3.45 p.m.

Lord Fitt: My Lords, no one in your Lordships' House would take objection to the presentation of the order. It is deeply regrettable; we could preface our remarks by saying, "Here we go again". This is the fourth time we have seen the transfer of powers to Northern Ireland and back here again.

We are facing a tremendous difficulty in Northern Ireland. Unless we see the realities and unrealities of the situation, we may never be in the position of trying to bring about a resolution of the conflict. I wanted to see devolution in Northern Ireland. I supported devolution while at all times at the back of my mind I realised that built into the Good Friday agreement were all the reasons why it should fail. The agreement was built on a Catholic and Protestant head count; a nationalist and a Unionist head count. Once sectarianism had been built into the agreement, all the MLAs and politicians who were elected to the Stormont Assembly would have to pay attention to what type of votes were sending them there.

Politicians in Northern Ireland are like politicians everywhere; they have to take into account all the reasons why a certain section of the electorate votes for them. In Northern Ireland, it has ever been so since the 1920 partition. One section of the community voted against partition and will never accept it; the other section of the community voted for it and want it to remain.

Have we done anything by way of the Good Friday agreement to do away with that formidable division? I do not think that we have. The one thing which the Unionists allegedly obtained—it has been continuously referred to since the Good Friday agreement—is that the Irish Government took Articles 2 and 3 out of their constitution and substituted for them the principle of consent. The Unionists were told that nothing could change in Northern Ireland unless they gave consent to it.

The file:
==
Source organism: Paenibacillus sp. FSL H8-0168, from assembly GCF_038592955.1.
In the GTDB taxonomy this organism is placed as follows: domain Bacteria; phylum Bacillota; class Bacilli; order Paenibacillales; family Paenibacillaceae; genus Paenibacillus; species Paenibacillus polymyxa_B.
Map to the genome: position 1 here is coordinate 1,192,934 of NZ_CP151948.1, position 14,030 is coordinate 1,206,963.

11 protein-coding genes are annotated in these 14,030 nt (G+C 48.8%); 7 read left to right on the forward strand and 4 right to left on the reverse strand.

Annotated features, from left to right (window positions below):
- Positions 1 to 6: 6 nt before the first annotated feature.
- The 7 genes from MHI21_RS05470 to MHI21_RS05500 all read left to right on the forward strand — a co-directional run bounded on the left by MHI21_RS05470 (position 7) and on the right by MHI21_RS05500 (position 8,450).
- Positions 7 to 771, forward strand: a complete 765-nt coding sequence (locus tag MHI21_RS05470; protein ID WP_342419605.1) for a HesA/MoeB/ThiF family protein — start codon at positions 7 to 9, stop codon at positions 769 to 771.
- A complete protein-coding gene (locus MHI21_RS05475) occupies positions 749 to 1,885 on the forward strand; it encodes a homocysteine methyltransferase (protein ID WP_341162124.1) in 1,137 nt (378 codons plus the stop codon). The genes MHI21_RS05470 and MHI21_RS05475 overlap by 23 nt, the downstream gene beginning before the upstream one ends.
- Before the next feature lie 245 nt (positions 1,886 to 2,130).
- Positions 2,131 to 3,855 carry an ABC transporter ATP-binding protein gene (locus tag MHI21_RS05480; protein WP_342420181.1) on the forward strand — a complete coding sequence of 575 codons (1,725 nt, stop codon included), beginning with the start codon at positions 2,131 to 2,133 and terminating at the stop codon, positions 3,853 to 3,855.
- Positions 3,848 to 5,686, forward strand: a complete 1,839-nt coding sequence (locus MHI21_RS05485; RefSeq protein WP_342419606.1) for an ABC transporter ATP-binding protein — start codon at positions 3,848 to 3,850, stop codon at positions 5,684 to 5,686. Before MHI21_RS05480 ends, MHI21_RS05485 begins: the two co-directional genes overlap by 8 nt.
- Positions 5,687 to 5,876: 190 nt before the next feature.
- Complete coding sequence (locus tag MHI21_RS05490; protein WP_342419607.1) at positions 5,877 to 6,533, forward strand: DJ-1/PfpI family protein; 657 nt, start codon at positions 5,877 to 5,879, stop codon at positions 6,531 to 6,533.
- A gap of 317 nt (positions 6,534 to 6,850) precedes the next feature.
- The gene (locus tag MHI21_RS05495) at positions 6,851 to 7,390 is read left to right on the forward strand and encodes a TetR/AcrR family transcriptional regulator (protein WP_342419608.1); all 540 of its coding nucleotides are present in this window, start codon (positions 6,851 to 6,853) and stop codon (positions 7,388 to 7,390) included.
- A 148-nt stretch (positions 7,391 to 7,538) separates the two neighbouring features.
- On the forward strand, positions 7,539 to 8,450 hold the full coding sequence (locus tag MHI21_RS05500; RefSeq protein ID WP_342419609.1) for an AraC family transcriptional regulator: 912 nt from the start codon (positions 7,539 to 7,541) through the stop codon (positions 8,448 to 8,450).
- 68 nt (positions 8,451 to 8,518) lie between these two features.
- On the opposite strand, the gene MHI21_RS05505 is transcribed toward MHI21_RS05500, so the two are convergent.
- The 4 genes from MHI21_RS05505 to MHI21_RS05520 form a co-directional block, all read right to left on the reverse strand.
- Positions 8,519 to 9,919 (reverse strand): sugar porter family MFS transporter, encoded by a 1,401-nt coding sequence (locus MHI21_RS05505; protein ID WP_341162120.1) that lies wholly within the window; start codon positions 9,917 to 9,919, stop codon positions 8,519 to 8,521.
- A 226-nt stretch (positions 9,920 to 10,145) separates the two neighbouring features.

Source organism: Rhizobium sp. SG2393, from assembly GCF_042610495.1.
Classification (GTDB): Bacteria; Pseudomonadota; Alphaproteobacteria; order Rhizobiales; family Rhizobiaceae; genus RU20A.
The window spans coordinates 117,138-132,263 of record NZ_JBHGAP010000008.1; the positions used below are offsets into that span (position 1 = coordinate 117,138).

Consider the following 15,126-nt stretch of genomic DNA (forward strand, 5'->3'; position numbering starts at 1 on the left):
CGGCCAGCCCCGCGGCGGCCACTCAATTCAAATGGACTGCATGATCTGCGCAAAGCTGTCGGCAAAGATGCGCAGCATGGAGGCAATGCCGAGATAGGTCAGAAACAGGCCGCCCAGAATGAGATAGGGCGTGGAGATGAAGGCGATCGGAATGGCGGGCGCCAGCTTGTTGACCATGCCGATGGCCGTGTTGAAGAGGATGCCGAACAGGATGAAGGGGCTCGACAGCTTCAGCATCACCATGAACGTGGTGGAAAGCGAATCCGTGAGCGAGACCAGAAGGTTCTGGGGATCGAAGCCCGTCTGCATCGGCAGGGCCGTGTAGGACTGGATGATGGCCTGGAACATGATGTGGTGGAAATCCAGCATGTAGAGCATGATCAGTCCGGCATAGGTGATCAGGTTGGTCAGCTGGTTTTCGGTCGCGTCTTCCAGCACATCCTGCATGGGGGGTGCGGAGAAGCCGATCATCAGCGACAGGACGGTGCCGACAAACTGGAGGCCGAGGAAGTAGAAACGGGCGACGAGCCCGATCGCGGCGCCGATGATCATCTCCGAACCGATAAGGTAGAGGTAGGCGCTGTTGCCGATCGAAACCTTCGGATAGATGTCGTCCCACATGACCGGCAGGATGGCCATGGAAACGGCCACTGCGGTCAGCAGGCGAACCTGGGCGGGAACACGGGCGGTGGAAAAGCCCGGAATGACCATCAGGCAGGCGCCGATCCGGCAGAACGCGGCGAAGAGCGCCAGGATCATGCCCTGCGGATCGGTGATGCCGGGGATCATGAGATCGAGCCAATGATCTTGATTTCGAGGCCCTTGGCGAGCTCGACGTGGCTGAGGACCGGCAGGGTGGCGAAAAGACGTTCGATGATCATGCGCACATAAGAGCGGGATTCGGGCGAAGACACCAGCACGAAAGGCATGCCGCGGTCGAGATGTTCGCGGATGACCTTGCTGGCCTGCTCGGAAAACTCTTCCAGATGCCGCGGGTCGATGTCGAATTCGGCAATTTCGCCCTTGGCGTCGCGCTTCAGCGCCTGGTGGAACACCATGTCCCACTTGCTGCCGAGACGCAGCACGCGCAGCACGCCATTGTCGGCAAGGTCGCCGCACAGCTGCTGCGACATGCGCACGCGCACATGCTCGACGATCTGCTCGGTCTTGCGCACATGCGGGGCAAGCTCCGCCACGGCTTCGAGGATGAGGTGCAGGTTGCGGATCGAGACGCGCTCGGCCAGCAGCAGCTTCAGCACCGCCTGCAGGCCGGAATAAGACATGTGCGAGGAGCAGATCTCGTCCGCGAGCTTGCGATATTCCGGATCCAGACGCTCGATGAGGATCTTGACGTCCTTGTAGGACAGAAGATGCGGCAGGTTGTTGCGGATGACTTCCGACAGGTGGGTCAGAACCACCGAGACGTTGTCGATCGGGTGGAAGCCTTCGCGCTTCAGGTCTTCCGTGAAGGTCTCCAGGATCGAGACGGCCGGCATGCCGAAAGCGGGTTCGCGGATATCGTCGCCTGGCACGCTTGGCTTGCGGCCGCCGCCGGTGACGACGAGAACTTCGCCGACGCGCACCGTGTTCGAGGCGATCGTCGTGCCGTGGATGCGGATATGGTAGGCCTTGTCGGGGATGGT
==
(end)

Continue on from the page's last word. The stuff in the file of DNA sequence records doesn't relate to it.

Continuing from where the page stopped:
That did not have to be written into the agreement and it was no great favour or concession given to the Unionists because Northern Ireland could never be united without the consent of the Unionists, whether it was written down on paper or not. Although the Dublin Government gave up their claim to the jurisdiction of Northern Ireland under Articles 2 and 3, that should never have been implemented either, outside a civil war in Ireland or the Irish Republic sending up troops into Northern Ireland. So there

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were two so-called concessions—one to the Unionists and one to Irish nationalism—and neither of them were worth the paper on which they were written.

However, during the past two or three years we have seen various Ministers in the Northern Ireland Assembly. I have to say that some of them were carrying out a difficult and unique job in the circumstances and were being very successful. That goes for the DUP Ministers, who allegedly did not recognise the Assembly. Some of them were the best Ministers we had in Northern Ireland. I find it difficult but I must say in all honesty that I believe that Peter Robinson was one of the best Ministers we had. The other Members for Derry were also good Ministers. Whether I dislike and sometimes detest the activities of Sinn Fein, I think their Ministers were acting responsibly too.

All those people were in place because they had a mandate from the Northern Ireland electorate. Sinn Fein and the SDLP would say, "You can't exclude us. No matter our inextricable links with the IRA, so many thousands of people voted for us". Under the arrangements that were made for the elections, they were entitled to have their places within the ministry.